One of the biggest complaints I’ve heard against Christians is that we pick and choose which biblical laws we want to view as enforced and which biblical laws have be done away with. This complaint usually comes up in the arena of the homosexual debate. Christians are accused of wanting to enforce what the Bible says about homosexuality while in the same section the Bible says that disobedient children should be stoned. How can Christians be taken seriously if they can’t even follow their own rules?
Typically, this argument is rooted in a misunderstanding of the law given in Leviticus. The law given to the Hebrews in Leviticus consists of three aspects: ceremonial, judicial, and moral law. How do we identify these distinctions?
Ceremonial law pertains to how the Jews were to practice day to day worship. This aspect would be what we’d call religious law, not too unlike Sharia law practiced by Muslims today.
The next aspect of Jewish law is the judicial, or civil, aspect of the law. This aspect of the law includes the penalties that came along with violating God’s law. With this aspect of the law we read of some very extreme penalties for lawbreakers, many of which are considered barbaric by modern standards. Why were the penalties so extreme? Because God’s law was not something to be taken lightly.
The third aspect of the law was the moral aspect of the law. Here we see the purpose of the law. This aspect of the law spells out the “rights and wrongs” of the law. These laws are what God expects of His people.
Now, let’s take a look at the two passages which cause the confusion in regards to the topic of homosexuality:
You shall not lie with a male as with a woman; it is an abomination. (Leviticus 18:22)
If a man lies with a male as with a woman, both of them have committed an abomination; they shall surely be put to death; their blood is upon them. (Leviticus 20:13)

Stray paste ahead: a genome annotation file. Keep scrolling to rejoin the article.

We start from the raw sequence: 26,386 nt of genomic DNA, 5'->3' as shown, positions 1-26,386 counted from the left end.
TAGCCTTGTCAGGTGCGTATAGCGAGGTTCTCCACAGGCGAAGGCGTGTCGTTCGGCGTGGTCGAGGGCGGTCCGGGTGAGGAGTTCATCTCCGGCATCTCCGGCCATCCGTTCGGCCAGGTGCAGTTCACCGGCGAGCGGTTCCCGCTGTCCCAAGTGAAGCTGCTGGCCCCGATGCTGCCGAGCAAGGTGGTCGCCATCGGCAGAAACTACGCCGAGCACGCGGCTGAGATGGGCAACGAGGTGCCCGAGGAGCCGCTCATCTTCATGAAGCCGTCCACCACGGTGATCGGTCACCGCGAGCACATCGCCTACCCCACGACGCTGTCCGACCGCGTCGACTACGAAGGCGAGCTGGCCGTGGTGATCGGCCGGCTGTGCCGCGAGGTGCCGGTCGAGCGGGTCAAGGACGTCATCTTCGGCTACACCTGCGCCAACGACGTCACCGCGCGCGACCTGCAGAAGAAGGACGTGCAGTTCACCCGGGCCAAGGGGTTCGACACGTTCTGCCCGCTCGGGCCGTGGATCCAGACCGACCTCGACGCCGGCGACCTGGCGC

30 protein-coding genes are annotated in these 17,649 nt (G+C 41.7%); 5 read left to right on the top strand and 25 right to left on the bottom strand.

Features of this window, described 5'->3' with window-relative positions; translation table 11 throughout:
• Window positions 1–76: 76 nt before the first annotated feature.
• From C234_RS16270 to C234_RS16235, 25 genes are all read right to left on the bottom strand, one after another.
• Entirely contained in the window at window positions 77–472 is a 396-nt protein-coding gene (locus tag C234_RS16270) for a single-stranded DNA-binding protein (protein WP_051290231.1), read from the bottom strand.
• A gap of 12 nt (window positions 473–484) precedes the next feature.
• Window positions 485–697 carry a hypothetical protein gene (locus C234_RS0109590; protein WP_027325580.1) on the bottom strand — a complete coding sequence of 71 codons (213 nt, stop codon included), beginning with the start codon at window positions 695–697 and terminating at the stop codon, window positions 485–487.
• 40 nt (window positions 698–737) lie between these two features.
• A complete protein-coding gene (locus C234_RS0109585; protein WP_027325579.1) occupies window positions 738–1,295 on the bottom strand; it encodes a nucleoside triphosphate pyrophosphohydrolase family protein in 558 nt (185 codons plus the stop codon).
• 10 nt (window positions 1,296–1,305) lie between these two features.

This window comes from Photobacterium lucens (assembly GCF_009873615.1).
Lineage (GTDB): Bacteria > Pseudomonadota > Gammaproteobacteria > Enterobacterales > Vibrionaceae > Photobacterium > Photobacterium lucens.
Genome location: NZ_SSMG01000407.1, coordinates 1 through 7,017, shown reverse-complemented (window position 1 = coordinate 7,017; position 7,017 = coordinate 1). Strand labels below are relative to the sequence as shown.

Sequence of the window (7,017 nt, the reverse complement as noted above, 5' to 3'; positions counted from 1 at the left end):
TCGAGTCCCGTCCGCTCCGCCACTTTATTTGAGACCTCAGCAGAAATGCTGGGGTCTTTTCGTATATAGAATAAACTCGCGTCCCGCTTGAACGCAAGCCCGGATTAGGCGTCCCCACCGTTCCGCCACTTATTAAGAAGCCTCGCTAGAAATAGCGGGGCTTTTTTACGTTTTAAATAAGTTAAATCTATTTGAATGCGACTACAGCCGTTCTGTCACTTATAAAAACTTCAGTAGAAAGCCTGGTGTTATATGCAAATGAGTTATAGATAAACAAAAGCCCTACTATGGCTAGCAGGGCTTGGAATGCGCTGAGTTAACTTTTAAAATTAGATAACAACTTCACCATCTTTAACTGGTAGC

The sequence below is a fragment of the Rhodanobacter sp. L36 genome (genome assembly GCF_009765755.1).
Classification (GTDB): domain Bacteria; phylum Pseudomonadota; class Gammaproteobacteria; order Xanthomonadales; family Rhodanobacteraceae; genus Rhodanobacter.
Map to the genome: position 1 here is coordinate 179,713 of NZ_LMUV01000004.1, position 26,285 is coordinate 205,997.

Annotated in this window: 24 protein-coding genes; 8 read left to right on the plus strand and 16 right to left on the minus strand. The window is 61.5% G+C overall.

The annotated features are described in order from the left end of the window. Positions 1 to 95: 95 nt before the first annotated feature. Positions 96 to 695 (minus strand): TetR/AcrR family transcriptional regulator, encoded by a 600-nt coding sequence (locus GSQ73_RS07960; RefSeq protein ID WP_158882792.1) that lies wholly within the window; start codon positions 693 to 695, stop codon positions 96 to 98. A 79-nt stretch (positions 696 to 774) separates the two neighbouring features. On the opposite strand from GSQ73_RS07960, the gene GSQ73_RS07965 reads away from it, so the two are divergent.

We have two very similar passages here that address how God feels about homosexuality. But are they the same? Both call homosexuality an abomination but the passage in chapter 18 is missing a critical component; there’s no penalty in chapter 18, while there is in chapter 20. The absence of the penalty in chapter 18 indicates that this passage is part of the moral aspect of the law while chapter 20 is part of the judicial part of the law.
Now, why does any of this matter? Because Jesus was the final, perfect sacrifice (Hebrews 10:1-18), the ceremonial law has been abolished. There is no more practice of the ceremony; Christ has fulfilled it all. Because Jesus died as a propitiation (the act of making atonement to God) for sin (1 John 2:2), there is no more punishment from the law for those who are in Christ Jesus. The judicial law has been abolished.
Now, that leaves us with two aspects of the law fulfilled in Jesus. But what about the moral aspect of the law? Has this aspect of the law been abolished? Jesus addresses this in Matthew:
For truly, I say to you, until heaven and earth pass away, not an iota, not a dot, will pass from the Law until all is accomplished. (Matthew 5:18)
Since the ceremonial and judicial aspects of the law are fulfilled in Christ, that means that Jesus must be speaking of the moral law. And this law will never pass away.
So when Christians condemn homosexuality but don’t advocate stoning disobedient children, we’re not “picking and choosing” which laws to follow. We are following God’s moral law which Jesus said would never pass away until it was no longer needed, when His kingdom has come in its fullness.
And, for the record, Leviticus 18 condemns incest, bestiality, and child sacrifice as well. So we, as the Church, need to stop speaking of homosexuality like it’s the unpardonable sin. This sin is no different than adultery, laziness, or gluttony…and there is mercy and grace for all of these sins in the shed blood of Jesus Christ.